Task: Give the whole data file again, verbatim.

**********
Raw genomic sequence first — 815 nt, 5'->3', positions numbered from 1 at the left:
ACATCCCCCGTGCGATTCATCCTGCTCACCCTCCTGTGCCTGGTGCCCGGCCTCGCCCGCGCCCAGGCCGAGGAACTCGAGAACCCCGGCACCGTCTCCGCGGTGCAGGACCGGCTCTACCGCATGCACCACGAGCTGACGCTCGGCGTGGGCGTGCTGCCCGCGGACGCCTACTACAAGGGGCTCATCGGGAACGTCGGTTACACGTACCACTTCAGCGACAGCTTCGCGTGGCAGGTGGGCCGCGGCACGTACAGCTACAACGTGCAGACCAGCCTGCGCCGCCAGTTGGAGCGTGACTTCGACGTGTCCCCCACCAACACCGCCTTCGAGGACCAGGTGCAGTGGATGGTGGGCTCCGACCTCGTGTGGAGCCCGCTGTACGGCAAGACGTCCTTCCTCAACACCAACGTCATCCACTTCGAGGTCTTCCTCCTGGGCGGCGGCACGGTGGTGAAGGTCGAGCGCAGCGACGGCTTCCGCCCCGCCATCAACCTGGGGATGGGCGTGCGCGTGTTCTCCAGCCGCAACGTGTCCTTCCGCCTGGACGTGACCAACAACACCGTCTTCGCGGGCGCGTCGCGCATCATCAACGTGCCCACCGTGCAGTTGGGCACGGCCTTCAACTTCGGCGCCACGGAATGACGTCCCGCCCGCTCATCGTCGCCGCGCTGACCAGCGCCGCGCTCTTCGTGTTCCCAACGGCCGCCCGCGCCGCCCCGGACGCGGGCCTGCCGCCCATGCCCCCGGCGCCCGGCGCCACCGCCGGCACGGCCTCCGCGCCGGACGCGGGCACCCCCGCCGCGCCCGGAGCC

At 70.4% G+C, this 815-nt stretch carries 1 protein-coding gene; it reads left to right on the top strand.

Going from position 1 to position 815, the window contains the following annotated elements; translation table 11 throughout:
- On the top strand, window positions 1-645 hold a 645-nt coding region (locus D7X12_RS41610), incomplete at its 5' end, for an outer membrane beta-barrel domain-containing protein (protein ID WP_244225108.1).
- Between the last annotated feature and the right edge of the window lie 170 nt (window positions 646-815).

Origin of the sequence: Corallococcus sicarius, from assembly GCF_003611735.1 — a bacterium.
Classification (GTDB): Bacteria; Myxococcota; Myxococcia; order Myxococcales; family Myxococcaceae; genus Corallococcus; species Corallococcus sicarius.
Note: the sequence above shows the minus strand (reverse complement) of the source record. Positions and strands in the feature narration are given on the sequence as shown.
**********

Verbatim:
Raw genomic sequence first — 815 nt, 5'->3', positions numbered from 1 at the left:
ACATCCCCCGTGCGATTCATCCTGCTCACCCTCCTGTGCCTGGTGCCCGGCCTCGCCCGCGCCCAGGCCGAGGAACTCGAGAACCCCGGCACCGTCTCCGCGGTGCAGGACCGGCTCTACCGCATGCACCACGAGCTGACGCTCGGCGTGGGCGTGCTGCCCGCGGACGCCTACTACAAGGGGCTCATCGGGAACGTCGGTTACACGTACCACTTCAGCGACAGCTTCGCGTGGCAGGTGGGCCGCGGCACGTACAGCTACAACGTGCAGACCAGCCTGCGCCGCCAGTTGGAGCGTGACTTCGACGTGTCCCCCACCAACACCGCCTTCGAGGACCAGGTGCAGTGGATGGTGGGCTCCGACCTCGTGTGGAGCCCGCTGTACGGCAAGACGTCCTTCCTCAACACCAACGTCATCCACTTCGAGGTCTTCCTCCTGGGCGGCGGCACGGTGGTGAAGGTCGAGCGCAGCGACGGCTTCCGCCCCGCCATCAACCTGGGGATGGGCGTGCGCGTGTTCTCCAGCCGCAACGTGTCCTTCCGCCTGGACGTGACCAACAACACCGTCTTCGCGGGCGCGTCGCGCATCATCAACGTGCCCACCGTGCAGTTGGGCACGGCCTTCAACTTCGGCGCCACGGAATGACGTCCCGCCCGCTCATCGTCGCCGCGCTGACCAGCGCCGCGCTCTTCGTGTTCCCAACGGCCGCCCGCGCCGCCCCGGACGCGGGCCTGCCGCCCATGCCCCCGGCGCCCGGCGCCACCGCCGGCACGGCCTCCGCGCCGGACGCGGGCACCCCCGCCGCGCCCGGAGCC

At 70.4% G+C, this 815-nt stretch carries 1 protein-coding gene; it reads left to right on the top strand.

Going from position 1 to position 815, the window contains the following annotated elements; translation table 11 throughout:
- On the top strand, window positions 1-645 hold a 645-nt coding region (locus D7X12_RS41610), incomplete at its 5' end, for an outer membrane beta-barrel domain-containing protein (protein ID WP_244225108.1).
- Between the last annotated feature and the right edge of the window lie 170 nt (window positions 646-815).

Origin of the sequence: Corallococcus sicarius, from assembly GCF_003611735.1 — a bacterium.
Classification (GTDB): Bacteria; Myxococcota; Myxococcia; order Myxococcales; family Myxococcaceae; genus Corallococcus; species Corallococcus sicarius.
Note: the sequence above shows the minus strand (reverse complement) of the source record. Positions and strands in the feature narration are given on the sequence as shown.